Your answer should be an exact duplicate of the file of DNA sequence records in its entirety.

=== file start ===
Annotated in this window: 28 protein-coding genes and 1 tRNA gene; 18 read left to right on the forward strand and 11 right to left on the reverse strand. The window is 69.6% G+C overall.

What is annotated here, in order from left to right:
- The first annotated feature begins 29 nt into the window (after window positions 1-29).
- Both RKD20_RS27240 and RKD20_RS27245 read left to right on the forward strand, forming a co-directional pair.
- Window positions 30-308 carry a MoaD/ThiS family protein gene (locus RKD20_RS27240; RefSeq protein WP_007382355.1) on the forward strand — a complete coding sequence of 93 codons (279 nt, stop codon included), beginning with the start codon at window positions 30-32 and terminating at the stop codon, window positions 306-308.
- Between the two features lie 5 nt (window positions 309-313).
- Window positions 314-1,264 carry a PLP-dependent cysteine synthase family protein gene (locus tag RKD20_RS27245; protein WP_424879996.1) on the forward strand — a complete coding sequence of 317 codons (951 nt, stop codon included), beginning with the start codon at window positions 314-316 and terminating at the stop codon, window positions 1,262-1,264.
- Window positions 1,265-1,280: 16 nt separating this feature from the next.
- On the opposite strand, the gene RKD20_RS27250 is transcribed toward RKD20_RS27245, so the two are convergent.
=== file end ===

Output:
Annotated in this window: 28 protein-coding genes and 1 tRNA gene; 18 read left to right on the forward strand and 11 right to left on the reverse strand. The window is 69.6% G+C overall.

What is annotated here, in order from left to right:
- The first annotated feature begins 29 nt into the window (after window positions 1-29).
- Both RKD20_RS27240 and RKD20_RS27245 read left to right on the forward strand, forming a co-directional pair.
- Window positions 30-308 carry a MoaD/ThiS family protein gene (locus RKD20_RS27240; RefSeq protein WP_007382355.1) on the forward strand — a complete coding sequence of 93 codons (279 nt, stop codon included), beginning with the start codon at window positions 30-32 and terminating at the stop codon, window positions 306-308.
- Between the two features lie 5 nt (window positions 309-313).
- Window positions 314-1,264 carry a PLP-dependent cysteine synthase family protein gene (locus tag RKD20_RS27245; protein WP_424879996.1) on the forward strand — a complete coding sequence of 317 codons (951 nt, stop codon included), beginning with the start codon at window positions 314-316 and terminating at the stop codon, window positions 1,262-1,264.
- Window positions 1,265-1,280: 16 nt separating this feature from the next.
- On the opposite strand, the gene RKD20_RS27250 is transcribed toward RKD20_RS27245, so the two are convergent.